Clinical Waste

What is clinical waste? Why is its disposal so important?

Any waste generated during clinical activities that have the potential to cause injury or infect other people can be qualified as clinical waste. This means that almost any potentially infectious material can be considered clinical waste, including bandages, textiles, papers, swabs, glass, plastic, and of course, disposable medical instruments and surgical equipment.

This also includes items contaminated by blood and bodily fluids, which can be especially dangerous because of their ability to easily transmit infectious diseases to other people.

This is even more of an issue in the case of sharps (any medical material that can cut or pierce the skin), which make up the most of infectious clinical waste generated each year. They are used at dental at veterinary clinics alike in the treatment of people and animals. As per the guidelines of the World Health Organization, sharps cannot be reused after the treatment of patients and must be disposed of in such a way that they reach an “unrecognizable” state.

The basics of clinical waste management – What to do before disposal

Before clinical disposal can occur, every waste management system needs to have solutions in place for:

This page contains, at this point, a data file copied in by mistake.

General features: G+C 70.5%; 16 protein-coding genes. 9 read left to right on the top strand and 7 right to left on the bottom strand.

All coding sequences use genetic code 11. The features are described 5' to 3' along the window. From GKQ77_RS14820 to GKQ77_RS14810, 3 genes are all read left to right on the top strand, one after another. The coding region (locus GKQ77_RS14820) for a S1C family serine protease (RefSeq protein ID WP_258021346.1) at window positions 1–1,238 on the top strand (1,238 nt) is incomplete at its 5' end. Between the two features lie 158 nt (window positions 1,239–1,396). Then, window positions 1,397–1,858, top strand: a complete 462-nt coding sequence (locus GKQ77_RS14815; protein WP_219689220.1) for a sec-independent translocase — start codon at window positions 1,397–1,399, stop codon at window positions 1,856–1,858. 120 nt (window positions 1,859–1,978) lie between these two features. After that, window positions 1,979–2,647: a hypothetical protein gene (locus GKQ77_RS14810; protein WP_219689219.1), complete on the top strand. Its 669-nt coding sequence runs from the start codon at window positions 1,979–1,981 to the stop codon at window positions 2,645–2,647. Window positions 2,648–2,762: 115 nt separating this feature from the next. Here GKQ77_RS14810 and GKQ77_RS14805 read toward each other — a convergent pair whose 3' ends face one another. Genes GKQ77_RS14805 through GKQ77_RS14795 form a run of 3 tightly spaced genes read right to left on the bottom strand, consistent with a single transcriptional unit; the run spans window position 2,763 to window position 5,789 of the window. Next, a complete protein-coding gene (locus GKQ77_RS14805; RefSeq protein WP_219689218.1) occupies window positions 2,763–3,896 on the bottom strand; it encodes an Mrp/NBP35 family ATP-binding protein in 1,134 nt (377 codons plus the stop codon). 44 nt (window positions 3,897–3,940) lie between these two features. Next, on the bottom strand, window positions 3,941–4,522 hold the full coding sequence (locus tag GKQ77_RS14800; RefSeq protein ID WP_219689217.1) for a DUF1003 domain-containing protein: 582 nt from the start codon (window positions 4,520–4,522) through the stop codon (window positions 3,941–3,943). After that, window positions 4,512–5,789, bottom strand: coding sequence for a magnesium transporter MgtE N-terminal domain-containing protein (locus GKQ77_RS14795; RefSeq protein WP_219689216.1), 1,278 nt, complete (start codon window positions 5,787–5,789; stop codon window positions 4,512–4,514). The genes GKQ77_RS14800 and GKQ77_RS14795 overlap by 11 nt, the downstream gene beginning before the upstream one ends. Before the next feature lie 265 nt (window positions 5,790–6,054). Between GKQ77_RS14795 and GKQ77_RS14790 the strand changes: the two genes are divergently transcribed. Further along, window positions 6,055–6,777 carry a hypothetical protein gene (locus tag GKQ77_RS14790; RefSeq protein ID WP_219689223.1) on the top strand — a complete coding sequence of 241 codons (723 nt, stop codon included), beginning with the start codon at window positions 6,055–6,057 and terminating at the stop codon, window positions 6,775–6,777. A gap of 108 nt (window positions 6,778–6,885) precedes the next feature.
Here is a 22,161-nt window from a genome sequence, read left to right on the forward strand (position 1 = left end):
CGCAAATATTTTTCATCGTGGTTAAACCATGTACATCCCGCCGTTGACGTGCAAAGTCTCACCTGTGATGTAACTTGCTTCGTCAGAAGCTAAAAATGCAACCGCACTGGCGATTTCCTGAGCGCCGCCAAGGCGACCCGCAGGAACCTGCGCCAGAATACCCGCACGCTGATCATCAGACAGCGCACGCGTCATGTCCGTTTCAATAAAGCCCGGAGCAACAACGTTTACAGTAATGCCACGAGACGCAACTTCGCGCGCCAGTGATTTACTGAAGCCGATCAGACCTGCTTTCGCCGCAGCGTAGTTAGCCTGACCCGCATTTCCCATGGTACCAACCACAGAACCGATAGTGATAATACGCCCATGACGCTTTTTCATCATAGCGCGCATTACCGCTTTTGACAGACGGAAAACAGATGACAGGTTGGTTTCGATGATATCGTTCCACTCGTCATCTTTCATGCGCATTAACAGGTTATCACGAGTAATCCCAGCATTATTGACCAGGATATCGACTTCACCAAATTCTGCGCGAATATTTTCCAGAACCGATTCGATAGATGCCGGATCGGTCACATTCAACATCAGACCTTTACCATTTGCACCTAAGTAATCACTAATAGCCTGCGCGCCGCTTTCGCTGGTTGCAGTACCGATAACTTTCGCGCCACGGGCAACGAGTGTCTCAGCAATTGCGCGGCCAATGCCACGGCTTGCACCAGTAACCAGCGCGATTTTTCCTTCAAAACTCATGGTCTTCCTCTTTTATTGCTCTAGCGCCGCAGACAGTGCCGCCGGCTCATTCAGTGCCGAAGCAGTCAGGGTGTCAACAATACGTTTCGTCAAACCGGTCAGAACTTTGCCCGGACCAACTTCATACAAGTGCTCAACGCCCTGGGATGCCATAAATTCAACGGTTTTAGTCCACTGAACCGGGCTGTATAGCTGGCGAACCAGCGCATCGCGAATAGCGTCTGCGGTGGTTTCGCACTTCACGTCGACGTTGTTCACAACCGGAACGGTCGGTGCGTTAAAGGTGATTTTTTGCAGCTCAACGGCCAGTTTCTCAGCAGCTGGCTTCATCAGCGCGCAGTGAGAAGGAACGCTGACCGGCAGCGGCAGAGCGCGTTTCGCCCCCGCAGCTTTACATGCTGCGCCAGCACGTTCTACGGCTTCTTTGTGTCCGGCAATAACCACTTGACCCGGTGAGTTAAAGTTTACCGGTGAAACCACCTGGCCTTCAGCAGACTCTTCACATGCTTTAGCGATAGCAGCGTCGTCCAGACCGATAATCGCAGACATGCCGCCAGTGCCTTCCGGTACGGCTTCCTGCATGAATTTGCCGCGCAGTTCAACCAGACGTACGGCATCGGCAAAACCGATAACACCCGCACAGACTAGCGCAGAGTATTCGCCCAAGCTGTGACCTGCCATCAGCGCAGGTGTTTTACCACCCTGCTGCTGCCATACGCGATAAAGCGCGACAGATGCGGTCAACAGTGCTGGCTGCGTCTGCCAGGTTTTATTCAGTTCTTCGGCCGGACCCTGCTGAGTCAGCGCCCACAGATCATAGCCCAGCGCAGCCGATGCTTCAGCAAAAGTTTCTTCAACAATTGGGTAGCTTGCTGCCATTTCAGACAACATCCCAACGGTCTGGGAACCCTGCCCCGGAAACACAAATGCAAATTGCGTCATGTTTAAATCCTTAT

• collecting the generated clinical waste
  • storing the collected clinical waste
  • transporting away the stored clinical waste

Clinical waste must be stored in appropriate, color-coded containers, just like regular municipal waste needs to be segregated to facilitate recycling. This helps staff identify what kind of waste they are dealing with and handle it accordingly.

For example, clinical sharps waste is usually stored in either red or yellow, puncture-proof containers marked with the universal biohazard symbol. One of the most important golden rules to follow apart from wearing PPE (Personal Protective Equipment) is to never overstuff your containers, as this can easily lead to injury or infection! Once a container is at ¾ of its capacity, it can be considered “full”.

After the clinical waste has been segregated in the right containers, these need to be stored in a separate storage area that is far off from any populated areas like work areas, patient wards, restrooms, waiting rooms, cafeterias etc. This is where it will remain until the disposal of clinical waste can occur.

NB!! Disposal should be to the permitted licensed incineration plant.